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Home / Famagusta before 1974 / Life in the city

Life in the city


After the end of the Second World War a new era dawned on Famagusta . The population increased and the city's total surface area expanded significantly. During this time, the sea took on a dominant role in the life of the inhabitants and the first houses and small hotels appeared on the beautiful coastline. Independence was greeted with enthusiasm as it marked the beginning of a promising tourist industry. During the first years of independence, the 7 miles separating the beach of Salamis and that of Deryneia retained all the commercial and economic activity of the city.

The tourist future of Famagusta and the Golden Bay seemed guaranteed as it was not only founded on spectacular sandy beaches but on the exceptional monuments and ruins of Salamis and Enkomi that had been recently revealed to the world through archaeological excavations and findings. Nonetheless, it was the warmth, hospitality, spirit and creativity of the people that made Famagusta so charmingly attractive.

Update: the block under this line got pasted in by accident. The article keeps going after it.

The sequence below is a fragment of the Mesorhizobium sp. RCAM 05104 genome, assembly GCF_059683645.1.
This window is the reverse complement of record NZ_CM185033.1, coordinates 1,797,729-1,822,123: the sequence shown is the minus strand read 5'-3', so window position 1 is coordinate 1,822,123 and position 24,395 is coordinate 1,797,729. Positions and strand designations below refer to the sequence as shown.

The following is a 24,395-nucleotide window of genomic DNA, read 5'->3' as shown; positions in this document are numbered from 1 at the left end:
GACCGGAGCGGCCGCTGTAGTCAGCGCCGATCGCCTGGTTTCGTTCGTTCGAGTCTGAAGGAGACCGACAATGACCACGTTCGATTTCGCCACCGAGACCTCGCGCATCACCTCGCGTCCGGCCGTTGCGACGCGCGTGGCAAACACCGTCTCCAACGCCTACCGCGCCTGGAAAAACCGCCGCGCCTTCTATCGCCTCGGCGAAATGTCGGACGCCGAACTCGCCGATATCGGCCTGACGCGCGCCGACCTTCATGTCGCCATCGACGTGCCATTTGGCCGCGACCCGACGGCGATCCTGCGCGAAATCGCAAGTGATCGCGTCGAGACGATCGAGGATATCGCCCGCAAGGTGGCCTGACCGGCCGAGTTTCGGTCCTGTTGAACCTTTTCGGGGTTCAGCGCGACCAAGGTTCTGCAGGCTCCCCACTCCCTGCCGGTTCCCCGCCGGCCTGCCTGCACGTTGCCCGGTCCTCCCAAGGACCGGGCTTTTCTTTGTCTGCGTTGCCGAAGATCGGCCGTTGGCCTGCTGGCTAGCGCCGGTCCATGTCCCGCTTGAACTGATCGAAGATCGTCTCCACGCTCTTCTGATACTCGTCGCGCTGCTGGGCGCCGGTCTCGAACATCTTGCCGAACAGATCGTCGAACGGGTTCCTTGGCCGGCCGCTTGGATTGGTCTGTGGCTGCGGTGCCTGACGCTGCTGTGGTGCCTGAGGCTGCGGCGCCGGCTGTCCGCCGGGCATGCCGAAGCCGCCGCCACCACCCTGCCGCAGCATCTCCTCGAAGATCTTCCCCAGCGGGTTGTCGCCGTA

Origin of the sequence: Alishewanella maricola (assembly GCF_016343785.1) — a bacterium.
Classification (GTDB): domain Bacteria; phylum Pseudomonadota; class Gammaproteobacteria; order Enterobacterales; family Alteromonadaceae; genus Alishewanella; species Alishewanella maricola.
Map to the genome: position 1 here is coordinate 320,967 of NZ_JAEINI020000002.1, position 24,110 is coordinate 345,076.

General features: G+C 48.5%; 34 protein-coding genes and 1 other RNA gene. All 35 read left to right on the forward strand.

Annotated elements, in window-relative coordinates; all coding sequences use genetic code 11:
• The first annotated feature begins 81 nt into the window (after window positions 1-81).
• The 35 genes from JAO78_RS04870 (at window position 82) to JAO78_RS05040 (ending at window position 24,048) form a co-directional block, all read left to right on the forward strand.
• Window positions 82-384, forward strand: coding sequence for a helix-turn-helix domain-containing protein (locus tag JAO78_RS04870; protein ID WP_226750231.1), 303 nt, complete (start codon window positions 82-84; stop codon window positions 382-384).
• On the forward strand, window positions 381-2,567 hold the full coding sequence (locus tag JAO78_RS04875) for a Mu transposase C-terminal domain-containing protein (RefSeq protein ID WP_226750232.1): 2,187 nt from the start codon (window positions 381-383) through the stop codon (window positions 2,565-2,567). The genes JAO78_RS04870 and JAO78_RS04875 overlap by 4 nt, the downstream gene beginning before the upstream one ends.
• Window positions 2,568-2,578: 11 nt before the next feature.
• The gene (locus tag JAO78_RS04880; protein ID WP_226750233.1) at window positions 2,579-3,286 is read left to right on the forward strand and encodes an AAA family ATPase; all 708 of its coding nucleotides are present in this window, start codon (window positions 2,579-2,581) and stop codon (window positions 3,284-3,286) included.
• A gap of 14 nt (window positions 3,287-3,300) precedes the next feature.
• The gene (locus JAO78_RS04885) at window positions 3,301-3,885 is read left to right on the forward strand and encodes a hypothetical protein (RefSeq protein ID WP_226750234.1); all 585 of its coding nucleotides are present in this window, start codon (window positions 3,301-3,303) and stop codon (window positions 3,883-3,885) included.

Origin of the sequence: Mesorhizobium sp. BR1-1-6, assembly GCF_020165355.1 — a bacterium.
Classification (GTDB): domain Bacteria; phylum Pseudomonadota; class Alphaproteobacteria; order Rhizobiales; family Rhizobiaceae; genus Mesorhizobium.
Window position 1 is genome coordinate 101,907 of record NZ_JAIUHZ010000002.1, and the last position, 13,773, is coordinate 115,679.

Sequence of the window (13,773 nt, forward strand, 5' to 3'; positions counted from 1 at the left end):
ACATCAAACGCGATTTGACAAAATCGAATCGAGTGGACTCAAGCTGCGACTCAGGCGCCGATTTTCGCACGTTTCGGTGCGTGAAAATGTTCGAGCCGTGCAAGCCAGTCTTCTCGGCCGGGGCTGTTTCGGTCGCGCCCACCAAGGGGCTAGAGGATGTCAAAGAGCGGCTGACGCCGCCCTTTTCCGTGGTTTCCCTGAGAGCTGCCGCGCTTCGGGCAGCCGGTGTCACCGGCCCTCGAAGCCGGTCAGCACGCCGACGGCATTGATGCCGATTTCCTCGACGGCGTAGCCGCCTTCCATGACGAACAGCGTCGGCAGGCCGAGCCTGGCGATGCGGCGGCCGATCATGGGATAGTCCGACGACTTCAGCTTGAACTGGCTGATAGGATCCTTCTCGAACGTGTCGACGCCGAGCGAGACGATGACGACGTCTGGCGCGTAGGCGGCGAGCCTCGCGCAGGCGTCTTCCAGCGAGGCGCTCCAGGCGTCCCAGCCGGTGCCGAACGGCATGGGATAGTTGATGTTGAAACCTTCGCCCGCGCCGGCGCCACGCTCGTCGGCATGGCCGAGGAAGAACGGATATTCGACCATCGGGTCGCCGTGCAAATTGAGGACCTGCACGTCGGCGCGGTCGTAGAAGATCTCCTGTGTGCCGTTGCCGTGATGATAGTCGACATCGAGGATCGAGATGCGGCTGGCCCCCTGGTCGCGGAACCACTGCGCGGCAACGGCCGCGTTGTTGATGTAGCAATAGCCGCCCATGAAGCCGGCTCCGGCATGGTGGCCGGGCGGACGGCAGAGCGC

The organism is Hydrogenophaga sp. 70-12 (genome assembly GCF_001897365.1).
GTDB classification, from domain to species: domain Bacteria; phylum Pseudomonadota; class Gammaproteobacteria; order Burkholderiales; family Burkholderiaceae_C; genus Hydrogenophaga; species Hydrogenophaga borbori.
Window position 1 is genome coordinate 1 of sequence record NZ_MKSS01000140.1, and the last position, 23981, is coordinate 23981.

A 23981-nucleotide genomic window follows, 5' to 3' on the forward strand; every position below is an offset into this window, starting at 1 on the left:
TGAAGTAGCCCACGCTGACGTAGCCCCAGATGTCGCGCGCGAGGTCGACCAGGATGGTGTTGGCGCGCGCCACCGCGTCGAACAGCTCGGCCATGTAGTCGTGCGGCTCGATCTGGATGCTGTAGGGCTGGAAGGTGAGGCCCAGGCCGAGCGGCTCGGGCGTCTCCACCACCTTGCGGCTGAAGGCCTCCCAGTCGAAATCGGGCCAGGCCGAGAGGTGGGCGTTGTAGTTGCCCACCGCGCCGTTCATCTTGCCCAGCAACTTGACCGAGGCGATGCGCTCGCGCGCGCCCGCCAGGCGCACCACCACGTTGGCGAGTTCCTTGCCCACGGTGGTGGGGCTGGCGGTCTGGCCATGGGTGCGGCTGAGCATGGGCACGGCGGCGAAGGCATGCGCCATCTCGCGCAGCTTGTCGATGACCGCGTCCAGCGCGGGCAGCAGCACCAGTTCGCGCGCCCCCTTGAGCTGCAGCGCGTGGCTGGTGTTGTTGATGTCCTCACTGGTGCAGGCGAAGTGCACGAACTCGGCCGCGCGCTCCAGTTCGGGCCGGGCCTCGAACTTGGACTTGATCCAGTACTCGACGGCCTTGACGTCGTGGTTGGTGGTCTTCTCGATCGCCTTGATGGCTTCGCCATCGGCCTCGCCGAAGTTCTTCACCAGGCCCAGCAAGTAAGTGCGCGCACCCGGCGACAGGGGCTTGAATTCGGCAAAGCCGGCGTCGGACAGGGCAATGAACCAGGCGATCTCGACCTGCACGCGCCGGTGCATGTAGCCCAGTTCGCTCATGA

Demokratias Street in Famagusta
Photos by Laurie Patton copyright 1973
Demokratias Street in Famagusta
Photos by Laurie Patton copyright 1973
Demokratias Street in Famagusta
Greetings Card
The Orange Festival,
courtesy of the Nautical Club of Famagusta
The Orange Festival,
Photo: Courtesy Vassos Stylianou
Constantia Hotel
Photo: Courtesy Takis Mourettos
A’ Gymnasium of Famagusta
The Town Hall
The Town Hall
The Edelweiss Cafe in Famagusta
Photos by Laurie Patton copyright 1973

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